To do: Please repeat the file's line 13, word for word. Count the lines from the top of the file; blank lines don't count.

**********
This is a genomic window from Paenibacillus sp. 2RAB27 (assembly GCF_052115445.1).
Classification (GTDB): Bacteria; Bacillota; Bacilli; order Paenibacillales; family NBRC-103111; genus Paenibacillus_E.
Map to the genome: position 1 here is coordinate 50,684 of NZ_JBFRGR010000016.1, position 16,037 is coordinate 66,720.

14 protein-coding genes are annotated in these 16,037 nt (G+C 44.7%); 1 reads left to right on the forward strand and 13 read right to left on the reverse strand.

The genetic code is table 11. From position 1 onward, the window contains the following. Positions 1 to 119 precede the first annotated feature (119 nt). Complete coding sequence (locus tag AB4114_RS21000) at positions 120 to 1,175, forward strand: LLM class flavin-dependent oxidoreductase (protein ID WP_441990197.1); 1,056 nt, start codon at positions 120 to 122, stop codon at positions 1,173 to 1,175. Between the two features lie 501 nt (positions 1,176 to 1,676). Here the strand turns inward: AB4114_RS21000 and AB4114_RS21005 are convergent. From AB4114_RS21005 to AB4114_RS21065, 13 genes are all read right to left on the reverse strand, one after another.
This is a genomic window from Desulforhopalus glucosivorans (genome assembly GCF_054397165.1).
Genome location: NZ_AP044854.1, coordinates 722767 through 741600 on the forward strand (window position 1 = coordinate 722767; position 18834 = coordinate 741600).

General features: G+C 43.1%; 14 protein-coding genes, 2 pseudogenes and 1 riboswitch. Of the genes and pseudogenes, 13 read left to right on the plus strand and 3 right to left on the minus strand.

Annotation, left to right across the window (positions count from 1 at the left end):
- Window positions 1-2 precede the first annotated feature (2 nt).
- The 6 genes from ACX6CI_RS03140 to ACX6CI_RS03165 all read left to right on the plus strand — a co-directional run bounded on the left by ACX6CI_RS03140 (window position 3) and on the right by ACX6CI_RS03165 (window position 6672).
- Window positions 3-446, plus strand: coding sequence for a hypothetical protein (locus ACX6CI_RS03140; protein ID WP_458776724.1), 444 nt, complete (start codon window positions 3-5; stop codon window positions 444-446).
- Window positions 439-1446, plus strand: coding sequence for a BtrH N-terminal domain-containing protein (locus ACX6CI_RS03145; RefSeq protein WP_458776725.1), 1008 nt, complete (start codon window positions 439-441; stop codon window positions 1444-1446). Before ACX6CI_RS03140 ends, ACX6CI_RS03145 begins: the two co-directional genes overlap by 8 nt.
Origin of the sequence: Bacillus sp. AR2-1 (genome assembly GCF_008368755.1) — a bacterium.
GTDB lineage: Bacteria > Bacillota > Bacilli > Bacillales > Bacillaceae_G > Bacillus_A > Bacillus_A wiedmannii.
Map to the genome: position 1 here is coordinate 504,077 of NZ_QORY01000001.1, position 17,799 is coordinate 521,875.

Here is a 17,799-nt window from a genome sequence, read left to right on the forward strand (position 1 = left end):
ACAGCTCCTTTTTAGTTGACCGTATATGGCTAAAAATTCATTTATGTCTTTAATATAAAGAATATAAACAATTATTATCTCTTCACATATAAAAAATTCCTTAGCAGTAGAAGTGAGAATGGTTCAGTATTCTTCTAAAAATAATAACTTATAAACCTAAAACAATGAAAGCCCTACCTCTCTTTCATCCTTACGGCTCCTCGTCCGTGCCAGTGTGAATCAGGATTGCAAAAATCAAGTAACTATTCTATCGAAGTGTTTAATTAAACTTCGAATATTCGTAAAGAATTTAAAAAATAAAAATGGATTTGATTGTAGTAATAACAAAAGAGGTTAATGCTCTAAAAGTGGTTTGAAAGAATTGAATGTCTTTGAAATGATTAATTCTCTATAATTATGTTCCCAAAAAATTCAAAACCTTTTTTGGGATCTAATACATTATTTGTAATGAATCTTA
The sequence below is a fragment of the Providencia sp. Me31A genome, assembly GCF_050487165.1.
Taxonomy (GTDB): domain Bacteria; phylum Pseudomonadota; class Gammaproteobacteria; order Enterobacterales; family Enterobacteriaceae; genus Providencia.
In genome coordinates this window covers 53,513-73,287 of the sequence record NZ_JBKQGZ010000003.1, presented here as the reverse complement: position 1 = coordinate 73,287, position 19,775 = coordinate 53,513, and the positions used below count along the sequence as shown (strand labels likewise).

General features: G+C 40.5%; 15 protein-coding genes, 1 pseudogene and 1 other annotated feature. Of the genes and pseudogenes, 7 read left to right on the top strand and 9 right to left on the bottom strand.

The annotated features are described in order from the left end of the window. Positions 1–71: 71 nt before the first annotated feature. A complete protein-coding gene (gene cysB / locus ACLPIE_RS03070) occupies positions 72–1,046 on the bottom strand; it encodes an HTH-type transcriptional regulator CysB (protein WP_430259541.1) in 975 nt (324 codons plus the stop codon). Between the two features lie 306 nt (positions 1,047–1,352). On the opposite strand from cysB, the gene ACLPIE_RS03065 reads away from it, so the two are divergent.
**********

- Window positions 439-1446, plus strand: coding sequence for a BtrH N-terminal domain-containing protein (locus ACX6CI_RS03145; RefSeq protein WP_458776725.1), 1008 nt, complete (start codon window positions 439-441; stop codon window positions 1444-1446). Before ACX6CI_RS03140 ends, ACX6CI_RS03145 begins: the two co-directional genes overlap by 8 nt.